In the example below I created 3 different POI altitude levels and one nadir coverage from Drone Deploy. Together these images completely map the 3D structure of the tree and the topography and the Nadir shots provide some context for the test site.


Figure: Image orientation after Alignment in Agisoft with both flights included here in one project (Drone Deploy Nadir mosaic and the POI multilevel data set below the Nadir mosaic data). The dense sphere of POI mode based images captured with lots of overlap is visualized here as one dense blue object. 


Figure: Subset of the POI generated image orientation visualization in Agisoft with a very preliminary point cloud after image alignment (360 shots). Dense point cloud visualization will be added later. Clearly the leaf-off situation seems to be a challenge for SFM approaches and high resolution mode processing times on 24 core Xeon hardware are between 3 days and 2 weeks … . This is not acceptable anymore for testing different setups. 


The “Leaf-Off” situation of the tree captured with 45° in POI mode (DNG Raw / 20MP). 

Nadir Data mosaic mapping with Drone Deploy


Drone Deploy  ( is a subscription based processing service with different subscription levels. Within the free version you can capture data but only have a limited amount of processing options available. But post processing and point model calculation can also be done without Drone Deploy services by using Lightroom and Agisoft Photoscan.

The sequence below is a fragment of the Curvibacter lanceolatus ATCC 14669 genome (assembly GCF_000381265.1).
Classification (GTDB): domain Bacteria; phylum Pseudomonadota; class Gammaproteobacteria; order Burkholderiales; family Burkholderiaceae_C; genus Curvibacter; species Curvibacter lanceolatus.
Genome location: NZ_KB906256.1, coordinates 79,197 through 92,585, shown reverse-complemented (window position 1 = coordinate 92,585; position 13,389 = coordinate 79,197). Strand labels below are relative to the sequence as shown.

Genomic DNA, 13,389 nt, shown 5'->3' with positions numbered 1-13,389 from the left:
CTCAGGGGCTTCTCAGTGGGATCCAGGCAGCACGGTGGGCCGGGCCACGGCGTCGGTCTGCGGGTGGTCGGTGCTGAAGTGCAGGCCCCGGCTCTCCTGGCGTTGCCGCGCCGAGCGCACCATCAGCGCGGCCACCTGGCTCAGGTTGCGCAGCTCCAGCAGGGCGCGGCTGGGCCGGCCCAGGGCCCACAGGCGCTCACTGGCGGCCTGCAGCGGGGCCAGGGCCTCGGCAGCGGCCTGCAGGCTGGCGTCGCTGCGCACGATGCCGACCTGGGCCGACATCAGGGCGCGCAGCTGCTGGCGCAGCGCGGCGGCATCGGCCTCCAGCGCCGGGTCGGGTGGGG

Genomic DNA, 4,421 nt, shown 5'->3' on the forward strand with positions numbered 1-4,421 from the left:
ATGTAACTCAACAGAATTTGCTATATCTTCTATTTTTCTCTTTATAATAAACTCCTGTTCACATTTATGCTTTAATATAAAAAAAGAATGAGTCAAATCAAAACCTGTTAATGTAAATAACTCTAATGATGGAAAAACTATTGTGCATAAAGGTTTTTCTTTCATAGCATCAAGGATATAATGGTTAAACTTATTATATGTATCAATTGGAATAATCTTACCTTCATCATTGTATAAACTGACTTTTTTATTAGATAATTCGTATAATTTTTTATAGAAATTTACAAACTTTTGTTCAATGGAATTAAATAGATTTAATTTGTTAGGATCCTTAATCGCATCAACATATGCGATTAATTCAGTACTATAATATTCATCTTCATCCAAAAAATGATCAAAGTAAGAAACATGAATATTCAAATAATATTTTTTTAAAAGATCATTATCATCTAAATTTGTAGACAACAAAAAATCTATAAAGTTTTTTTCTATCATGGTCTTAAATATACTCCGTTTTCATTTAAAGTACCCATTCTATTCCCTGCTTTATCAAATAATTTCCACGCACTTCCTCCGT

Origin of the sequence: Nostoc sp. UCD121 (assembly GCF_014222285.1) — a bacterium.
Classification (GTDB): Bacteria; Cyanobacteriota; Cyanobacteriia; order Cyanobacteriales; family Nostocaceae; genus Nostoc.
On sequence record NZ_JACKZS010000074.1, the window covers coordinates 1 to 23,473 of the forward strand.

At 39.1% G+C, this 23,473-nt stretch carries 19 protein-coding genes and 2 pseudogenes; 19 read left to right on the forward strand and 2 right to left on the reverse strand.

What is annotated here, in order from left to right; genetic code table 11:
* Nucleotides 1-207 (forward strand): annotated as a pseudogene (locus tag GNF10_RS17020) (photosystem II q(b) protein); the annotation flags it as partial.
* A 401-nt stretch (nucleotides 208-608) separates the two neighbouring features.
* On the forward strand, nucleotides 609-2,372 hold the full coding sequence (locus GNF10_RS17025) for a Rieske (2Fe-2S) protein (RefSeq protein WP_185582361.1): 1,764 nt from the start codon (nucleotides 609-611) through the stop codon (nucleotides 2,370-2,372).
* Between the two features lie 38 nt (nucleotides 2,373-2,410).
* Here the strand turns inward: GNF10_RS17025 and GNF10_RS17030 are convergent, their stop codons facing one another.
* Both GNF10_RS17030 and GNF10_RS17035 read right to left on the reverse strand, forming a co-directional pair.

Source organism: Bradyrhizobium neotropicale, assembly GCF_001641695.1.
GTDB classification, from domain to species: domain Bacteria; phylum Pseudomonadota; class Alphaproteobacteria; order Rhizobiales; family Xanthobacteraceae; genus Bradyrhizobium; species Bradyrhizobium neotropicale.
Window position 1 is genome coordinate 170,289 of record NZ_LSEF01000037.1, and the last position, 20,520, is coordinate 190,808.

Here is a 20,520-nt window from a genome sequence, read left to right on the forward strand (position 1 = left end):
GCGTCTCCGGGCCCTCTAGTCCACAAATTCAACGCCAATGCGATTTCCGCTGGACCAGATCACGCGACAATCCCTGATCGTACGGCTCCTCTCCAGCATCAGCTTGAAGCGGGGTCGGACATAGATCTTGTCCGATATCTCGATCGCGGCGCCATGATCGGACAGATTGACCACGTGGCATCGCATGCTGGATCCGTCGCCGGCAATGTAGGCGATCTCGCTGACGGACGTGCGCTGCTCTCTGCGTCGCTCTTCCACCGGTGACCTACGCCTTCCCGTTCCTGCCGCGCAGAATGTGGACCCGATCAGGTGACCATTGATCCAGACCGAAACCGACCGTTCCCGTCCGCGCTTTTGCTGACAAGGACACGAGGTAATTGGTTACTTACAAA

Nadir mapping is automatically done easily with Drone Deploy. Drone Deploy can be programmed using the Drone Deploy App and defining the area with an online map interface  – the project is than downloaded to your operating iPad/iPhone together with all map data, coordinates and programmed height and copter specs. In the field you start Drone Deploy and the copter is manually brought to the altitude level and than you just start the project. The copter immediately starts to fly to the first coordinate where the flight tracks start and beginns to capture the full nadir mosaic. In the example below I defined an 80/80 project with overlap in both directions (Sidelap and Frontlap) of 80% and Drone Deploy automatically generated 79 images for the defined region.